Aims: Patients with controlled hypertension are at risk of future cardiac events, but predicting first events remains difficult. We hypothesized that modern echocardiographic measures of left ventricular diastolic function may be more sensitive than traditional echocardiographic methods of risk prediction and set out to test this in a cohort of patients with well-controlled hypertension.
Methods and results: Conventional and tissue Doppler echocardiography was performed on 980 participants in the Anglo-Scandinavian Cardiac Outcomes Trial (ASCOT). All subjects had hypertension, but no known cardiac disease. Cardiac events were defined as fatal and non-fatal myocardial infarction (including silent myocardial infarction), coronary revascularization procedures, new-onset angina (stable or unstable), fatal and non-fatal heart failure, and life-threatening arrhythmias. Analysis was performed by a single, blinded observer. There were 56 primary cardiac events during 4.2 +/- 0.7 years follow-up. The ratio of transmitral Doppler early filling velocity to tissue Doppler early diastolic mitral annular velocity (E/E') was the strongest predictor of first cardiac events in Cox-proportional hazards models. Following adjustment for covariates, a unit rise in the E/E' ratio was associated with a 17% increment in risk of a cardiac event (HR 1.17, CI 1.05-1.29; P = 0.003).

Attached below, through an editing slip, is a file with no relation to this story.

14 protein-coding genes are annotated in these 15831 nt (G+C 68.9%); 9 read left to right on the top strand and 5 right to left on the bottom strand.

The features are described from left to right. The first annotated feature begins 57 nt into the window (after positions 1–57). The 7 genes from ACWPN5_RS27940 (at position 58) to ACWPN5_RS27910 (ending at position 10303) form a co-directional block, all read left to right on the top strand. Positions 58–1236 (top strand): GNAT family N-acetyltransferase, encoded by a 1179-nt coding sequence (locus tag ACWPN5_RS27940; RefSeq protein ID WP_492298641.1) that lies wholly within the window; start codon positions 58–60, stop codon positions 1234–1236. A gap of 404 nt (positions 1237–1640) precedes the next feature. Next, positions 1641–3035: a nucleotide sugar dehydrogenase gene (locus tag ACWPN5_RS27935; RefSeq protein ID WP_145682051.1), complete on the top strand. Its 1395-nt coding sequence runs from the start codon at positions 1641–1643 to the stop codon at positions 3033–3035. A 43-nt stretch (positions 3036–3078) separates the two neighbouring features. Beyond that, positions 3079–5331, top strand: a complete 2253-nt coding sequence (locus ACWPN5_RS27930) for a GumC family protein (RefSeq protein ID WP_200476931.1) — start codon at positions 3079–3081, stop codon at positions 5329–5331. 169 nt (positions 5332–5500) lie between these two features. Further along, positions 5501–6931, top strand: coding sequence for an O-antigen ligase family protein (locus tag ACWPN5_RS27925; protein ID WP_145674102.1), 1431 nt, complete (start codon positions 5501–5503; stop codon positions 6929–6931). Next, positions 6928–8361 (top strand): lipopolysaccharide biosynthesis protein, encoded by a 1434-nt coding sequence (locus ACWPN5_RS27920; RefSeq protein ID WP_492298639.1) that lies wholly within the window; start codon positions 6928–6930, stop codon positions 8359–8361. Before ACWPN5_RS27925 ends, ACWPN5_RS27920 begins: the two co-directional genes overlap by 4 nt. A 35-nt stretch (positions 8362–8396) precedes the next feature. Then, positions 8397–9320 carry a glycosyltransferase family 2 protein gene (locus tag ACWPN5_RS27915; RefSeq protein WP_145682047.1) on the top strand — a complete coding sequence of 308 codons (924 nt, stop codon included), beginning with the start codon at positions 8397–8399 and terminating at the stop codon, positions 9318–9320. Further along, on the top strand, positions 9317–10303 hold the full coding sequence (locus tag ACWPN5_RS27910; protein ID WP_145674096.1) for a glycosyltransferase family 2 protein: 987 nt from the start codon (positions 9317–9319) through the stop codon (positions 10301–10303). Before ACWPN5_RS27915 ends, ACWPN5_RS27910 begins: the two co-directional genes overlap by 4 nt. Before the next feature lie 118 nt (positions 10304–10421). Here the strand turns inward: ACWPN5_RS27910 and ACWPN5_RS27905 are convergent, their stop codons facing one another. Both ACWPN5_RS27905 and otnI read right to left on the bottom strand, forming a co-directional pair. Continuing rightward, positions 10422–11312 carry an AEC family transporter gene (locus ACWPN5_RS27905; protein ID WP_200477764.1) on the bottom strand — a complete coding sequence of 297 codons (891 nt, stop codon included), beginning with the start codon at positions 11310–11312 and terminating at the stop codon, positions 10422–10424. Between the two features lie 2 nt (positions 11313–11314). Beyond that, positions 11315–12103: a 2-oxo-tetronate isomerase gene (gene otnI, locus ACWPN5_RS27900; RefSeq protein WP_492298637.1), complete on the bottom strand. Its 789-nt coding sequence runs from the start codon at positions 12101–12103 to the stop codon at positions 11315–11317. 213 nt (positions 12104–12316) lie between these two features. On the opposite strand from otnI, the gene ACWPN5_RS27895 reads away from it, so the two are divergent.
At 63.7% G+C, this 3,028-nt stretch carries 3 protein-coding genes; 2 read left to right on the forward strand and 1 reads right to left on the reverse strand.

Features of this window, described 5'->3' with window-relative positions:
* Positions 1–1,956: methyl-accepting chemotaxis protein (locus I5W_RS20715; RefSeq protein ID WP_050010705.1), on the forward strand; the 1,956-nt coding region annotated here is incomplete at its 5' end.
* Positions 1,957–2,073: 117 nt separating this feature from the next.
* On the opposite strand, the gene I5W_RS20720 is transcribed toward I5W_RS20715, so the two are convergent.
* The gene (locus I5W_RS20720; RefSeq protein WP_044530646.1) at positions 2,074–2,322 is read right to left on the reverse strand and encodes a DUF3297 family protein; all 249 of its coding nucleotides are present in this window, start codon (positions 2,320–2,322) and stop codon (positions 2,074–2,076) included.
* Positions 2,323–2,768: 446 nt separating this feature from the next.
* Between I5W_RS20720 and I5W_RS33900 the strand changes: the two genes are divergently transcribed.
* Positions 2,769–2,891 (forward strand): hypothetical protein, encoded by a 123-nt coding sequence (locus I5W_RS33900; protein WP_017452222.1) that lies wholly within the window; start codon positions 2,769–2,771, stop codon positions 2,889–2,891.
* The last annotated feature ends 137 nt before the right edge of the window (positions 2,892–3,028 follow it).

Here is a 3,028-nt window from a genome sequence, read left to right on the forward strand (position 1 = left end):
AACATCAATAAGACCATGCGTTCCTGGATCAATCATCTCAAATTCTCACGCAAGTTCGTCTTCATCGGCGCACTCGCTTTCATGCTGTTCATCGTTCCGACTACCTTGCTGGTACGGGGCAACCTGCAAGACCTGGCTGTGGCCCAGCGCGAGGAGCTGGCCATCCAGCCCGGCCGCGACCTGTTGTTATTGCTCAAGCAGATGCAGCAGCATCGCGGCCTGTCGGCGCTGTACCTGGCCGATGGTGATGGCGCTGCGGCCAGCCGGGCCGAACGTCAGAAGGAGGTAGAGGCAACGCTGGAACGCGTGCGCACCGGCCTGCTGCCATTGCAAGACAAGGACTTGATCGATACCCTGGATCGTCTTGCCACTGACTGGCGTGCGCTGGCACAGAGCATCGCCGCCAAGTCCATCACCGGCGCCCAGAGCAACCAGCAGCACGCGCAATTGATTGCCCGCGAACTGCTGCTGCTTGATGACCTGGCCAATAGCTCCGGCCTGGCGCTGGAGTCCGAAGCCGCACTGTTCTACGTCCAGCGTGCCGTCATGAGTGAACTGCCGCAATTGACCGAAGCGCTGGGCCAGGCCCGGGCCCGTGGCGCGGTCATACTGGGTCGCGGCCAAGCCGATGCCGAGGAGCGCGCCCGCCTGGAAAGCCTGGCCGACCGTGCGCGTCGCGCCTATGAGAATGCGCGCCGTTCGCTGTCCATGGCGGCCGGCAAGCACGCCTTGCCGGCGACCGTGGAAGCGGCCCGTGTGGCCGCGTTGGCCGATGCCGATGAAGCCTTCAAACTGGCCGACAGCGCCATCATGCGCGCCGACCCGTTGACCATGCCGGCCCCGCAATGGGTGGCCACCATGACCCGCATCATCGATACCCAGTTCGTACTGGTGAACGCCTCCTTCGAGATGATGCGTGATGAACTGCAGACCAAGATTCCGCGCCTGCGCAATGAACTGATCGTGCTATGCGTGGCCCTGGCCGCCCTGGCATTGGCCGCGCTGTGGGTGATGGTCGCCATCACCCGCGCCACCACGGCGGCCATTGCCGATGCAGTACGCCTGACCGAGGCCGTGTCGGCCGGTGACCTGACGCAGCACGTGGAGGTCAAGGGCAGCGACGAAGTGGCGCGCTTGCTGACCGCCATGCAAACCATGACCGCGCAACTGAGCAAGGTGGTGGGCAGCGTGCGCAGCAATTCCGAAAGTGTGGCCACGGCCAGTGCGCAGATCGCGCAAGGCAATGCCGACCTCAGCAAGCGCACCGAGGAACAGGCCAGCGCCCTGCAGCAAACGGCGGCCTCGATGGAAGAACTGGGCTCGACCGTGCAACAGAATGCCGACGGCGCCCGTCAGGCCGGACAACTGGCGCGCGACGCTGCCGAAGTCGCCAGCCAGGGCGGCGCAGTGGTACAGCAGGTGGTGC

Conclusion: Tissue Doppler E/E', a non-invasive estimate of left atrial filling pressure, independently predicts primary cardiac events in a hypertensive population and out-performed traditional echocardiographic measures in this moderately sized, well-treated hypertensive population. E/E' represents a simple, effective tool for assessing cardiac risk in a hypertensive population.